It has been found that the yelloweye rockfish is unable to detoxify mercury, which accumulates at toxic concentrations in their liver.
The yelloweye rockfish, which lives in the coastal waters of Alaska, can live up to 120 years. Over its lifespan, they are known to accumulate toxic chemicals in their tissues.
A study by researchers from McGill University sought to discover how much of those elements accumulate in sensitive sites within yelloweye cells. After catching eight yelloweye rockfish at Alaska's Inside Passage, the team analysed the fish's tissues at a subcellular level in the laboratory.
They discovered that the fish could immobilise some potentially toxic elements (like cadmium, lead and arsenic) within their liver tissues, thereby preventing them from interacting with the sensitive parts of the cell. But not so for mercury—it was found at toxic concentrations in the liver, and mostly in the sensitive sites (like mitochondria and enzymes) within the liver cells.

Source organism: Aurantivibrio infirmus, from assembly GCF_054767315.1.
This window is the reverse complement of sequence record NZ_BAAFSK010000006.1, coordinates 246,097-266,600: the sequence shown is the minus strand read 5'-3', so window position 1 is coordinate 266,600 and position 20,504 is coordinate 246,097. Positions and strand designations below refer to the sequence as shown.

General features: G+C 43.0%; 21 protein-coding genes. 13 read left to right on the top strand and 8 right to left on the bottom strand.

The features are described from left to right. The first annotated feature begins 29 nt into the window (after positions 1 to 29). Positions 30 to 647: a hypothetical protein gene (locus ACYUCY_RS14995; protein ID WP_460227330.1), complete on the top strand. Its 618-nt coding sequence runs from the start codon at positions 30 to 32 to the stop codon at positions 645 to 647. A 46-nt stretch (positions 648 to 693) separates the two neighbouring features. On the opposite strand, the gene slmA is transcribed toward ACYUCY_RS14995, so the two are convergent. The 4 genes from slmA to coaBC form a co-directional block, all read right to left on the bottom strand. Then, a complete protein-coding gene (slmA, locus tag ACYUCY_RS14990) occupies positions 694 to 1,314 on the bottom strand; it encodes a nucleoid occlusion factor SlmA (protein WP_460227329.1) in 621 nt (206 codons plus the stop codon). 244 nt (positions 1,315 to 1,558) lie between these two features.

According to Benjamin Barst, a postdoctoral fellow at McGill University's Department of Natural Resource Sciences, "mercury from industrial activities can be transported over long distances and accumulate in sensitive sites within fish livers with dangerous results. [...] Now we know that mercury is not well detoxified by these fish. This adds another layer of evidence indicating mercury may be the cause of the problem."
The species is currently listed as listed as "threatened" in the Puget Sound-Georgia Basin in the United States. It is also a species of "special concern" in Canada, where there are conservation areas established to protect its habitat from commercial and recreational fishing.
The findings of the study has been published in the Environmental Pollution journal.